For these or some other reasons Egypt has been occupied by man from the
most remote antiquity. The oldest records of the human race, made three
thousand years ago, speak of Egypt as ancient then, when they were
written. Not only is Tradition silent, but even Fable herself does not
attempt to tell the story of the origin of her population. Here stand
the oldest and most enduring monuments that human power has ever been
able to raise. It is, however, somewhat humiliating to the pride of the
race to reflect that the loftiest and proudest, as well as the most
permanent and stable of all the works which man has ever accomplished,
are but the incidents and adjuncts of a thin stratum of alluvial
fertility, left upon the sands by the subsiding waters of summer
showers.

The most important portion of the alluvion of the Nile is the northern
portion, where the valley widens and opens toward the sea, forming a
triangular plain of about one hundred miles in length on each of the
sides, over which the waters of the river flow in a great number of
separate creeks and channels. The whole area forms a vast meadow,
intersected every where with slow-flowing streams of water, and
presenting on its surface the most enchanting pictures of fertility,
abundance, and beauty. This region is called the Delta of the Nile.

The sea upon the coast is shallow, and the fertile country formed by the
deposits of the river seems to have projected somewhat beyond the line
of the coast; although, as the land has not advanced perceptibly for the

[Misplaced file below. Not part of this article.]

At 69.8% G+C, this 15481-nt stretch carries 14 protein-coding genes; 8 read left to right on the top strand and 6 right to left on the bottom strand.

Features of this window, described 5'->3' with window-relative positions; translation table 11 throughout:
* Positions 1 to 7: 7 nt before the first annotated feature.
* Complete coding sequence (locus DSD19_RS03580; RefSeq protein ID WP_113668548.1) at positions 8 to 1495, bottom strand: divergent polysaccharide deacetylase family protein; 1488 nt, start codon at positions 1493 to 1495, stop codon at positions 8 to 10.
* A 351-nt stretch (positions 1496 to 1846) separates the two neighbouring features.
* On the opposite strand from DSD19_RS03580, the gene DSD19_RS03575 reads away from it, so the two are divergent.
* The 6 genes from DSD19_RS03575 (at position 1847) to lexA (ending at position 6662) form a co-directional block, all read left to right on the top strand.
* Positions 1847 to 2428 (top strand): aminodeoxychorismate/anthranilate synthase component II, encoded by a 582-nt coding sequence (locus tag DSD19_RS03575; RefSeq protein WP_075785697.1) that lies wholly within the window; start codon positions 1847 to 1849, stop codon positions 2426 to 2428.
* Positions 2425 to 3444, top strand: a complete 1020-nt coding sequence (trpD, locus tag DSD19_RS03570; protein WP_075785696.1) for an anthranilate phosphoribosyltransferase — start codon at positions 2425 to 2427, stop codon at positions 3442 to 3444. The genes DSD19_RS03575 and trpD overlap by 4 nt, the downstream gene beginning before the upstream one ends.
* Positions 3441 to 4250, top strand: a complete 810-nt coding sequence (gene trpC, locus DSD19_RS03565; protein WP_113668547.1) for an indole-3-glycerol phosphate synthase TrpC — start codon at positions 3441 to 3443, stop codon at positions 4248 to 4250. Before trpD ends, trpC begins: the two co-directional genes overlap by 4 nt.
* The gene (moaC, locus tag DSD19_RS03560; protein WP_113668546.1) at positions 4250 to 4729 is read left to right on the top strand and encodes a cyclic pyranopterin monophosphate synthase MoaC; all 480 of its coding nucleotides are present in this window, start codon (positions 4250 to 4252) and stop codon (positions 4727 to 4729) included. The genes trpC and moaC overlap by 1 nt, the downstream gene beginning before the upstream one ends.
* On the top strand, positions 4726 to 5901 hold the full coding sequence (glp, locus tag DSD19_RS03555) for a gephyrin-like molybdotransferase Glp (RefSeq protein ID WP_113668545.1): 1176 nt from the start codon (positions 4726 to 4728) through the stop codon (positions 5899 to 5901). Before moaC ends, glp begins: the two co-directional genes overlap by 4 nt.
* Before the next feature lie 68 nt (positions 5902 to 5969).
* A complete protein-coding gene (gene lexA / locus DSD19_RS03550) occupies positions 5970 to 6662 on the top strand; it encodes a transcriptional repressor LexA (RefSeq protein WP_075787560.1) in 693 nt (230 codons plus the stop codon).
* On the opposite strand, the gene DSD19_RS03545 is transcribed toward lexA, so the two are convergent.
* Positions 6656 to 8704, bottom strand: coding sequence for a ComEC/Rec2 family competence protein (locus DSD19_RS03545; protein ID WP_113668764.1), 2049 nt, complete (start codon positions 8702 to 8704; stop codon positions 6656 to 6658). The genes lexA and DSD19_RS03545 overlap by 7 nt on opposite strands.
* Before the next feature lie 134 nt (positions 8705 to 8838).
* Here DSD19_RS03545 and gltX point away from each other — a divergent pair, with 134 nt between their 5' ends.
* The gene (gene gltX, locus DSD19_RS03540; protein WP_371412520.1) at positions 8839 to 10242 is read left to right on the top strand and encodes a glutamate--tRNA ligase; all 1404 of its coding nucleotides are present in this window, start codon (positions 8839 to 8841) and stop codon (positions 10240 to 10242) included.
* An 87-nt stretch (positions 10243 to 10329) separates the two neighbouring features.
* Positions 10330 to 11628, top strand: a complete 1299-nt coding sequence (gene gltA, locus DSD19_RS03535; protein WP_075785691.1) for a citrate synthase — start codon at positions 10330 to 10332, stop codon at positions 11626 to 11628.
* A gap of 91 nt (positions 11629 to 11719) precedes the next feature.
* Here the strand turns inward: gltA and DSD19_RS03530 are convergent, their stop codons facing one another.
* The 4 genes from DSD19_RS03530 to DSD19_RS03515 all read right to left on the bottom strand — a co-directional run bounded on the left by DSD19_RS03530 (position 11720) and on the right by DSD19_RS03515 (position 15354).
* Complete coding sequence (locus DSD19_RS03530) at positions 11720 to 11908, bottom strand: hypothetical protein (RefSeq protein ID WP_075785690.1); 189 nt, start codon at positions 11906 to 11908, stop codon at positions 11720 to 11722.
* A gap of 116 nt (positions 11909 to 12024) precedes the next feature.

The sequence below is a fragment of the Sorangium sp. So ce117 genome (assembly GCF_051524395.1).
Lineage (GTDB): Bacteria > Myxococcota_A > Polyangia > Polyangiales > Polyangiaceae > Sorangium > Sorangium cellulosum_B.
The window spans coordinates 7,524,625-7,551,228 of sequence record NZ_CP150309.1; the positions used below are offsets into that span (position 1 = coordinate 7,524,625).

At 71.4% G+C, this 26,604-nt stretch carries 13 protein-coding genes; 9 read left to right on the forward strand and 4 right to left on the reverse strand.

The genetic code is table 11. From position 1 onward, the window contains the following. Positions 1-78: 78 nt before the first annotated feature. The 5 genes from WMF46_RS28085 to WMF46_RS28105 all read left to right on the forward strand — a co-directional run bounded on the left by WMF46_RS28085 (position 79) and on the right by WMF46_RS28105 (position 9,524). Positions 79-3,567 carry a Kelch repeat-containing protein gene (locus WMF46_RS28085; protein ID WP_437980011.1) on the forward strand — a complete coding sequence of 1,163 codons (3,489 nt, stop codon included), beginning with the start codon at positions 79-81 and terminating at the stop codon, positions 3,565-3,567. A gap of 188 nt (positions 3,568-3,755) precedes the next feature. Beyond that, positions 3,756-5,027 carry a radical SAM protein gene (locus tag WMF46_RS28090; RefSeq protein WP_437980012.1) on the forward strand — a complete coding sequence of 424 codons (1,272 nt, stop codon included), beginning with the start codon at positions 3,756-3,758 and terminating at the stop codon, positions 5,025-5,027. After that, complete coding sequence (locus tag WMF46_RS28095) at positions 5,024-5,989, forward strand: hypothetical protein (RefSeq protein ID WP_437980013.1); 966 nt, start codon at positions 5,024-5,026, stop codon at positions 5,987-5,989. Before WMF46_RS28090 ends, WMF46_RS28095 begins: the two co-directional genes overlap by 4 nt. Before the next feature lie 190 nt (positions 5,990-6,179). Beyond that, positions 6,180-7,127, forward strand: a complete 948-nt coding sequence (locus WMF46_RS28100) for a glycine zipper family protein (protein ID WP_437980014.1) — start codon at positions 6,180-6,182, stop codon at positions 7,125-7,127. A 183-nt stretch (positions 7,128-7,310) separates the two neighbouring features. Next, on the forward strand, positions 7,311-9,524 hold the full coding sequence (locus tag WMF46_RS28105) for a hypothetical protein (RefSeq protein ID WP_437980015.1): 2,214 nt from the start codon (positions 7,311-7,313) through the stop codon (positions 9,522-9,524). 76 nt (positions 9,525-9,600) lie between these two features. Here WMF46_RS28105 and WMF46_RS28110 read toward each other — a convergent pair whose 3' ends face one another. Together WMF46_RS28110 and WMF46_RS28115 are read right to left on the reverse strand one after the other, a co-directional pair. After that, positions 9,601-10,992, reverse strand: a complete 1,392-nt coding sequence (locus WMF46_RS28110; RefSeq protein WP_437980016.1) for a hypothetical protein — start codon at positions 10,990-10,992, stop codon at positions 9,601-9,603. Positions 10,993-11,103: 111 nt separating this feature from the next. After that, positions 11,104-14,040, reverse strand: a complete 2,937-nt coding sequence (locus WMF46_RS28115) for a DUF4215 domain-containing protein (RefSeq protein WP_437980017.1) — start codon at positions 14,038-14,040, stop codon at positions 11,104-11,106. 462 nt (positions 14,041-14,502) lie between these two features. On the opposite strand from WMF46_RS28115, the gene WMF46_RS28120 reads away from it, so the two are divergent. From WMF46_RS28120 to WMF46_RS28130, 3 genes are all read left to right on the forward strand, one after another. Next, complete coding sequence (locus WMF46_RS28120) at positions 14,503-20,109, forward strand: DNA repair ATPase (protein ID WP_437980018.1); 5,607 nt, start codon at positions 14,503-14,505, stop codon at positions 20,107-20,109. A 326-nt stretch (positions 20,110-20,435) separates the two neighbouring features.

last eighteen hundred years, it may be somewhat doubtful whether the
whole of the apparent protrusion is not due to the natural conformation
of the coast, rather than to any changes made by the action of the
river.

The Delta of the Nile is so level itself, and so little raised above the
level of the Mediterranean, that the land seems almost a continuation of
the same surface with the sea, only, instead of blue waters topped with
white-crested waves, we have broad tracts of waving grain, and gentle
swells of land crowned with hamlets and villages. In approaching the
coast, the navigator has no distant view of all this verdure and beauty.
It lies so low that it continues beneath the horizon until the ship is
close upon the shore. The first landmarks, in fact, which the seaman
makes, are the tops of trees growing apparently out of the water, or the
summit of an obelisk, or the capital of a pillar, marking the site of
some ancient and dilapidated city.

[...]
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